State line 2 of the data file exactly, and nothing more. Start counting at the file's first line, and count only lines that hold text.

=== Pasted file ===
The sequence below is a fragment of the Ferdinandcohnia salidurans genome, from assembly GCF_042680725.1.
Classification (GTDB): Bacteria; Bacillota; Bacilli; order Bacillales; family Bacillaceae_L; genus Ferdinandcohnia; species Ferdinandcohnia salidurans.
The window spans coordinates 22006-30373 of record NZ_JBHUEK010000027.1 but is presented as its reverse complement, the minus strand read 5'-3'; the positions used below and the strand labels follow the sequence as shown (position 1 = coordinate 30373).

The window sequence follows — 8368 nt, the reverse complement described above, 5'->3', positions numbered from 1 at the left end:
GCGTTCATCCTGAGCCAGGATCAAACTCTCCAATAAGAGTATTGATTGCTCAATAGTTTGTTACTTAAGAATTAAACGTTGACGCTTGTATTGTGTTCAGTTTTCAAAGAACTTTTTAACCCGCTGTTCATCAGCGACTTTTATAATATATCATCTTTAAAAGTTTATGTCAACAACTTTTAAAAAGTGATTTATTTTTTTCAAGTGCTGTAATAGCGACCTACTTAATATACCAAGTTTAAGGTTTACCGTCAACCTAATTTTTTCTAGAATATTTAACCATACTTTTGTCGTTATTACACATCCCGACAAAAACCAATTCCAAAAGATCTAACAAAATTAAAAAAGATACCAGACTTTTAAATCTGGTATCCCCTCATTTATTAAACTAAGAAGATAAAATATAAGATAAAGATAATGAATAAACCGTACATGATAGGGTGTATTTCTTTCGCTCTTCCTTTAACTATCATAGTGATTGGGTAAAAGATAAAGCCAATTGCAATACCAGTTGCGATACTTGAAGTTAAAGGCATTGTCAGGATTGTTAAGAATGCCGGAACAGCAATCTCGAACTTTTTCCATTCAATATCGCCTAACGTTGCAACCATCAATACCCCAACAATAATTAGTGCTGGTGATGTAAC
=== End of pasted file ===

Classification (GTDB): Bacteria; Bacillota; Bacilli; order Bacillales; family Bacillaceae_L; genus Ferdinandcohnia; species Ferdinandcohnia salidurans.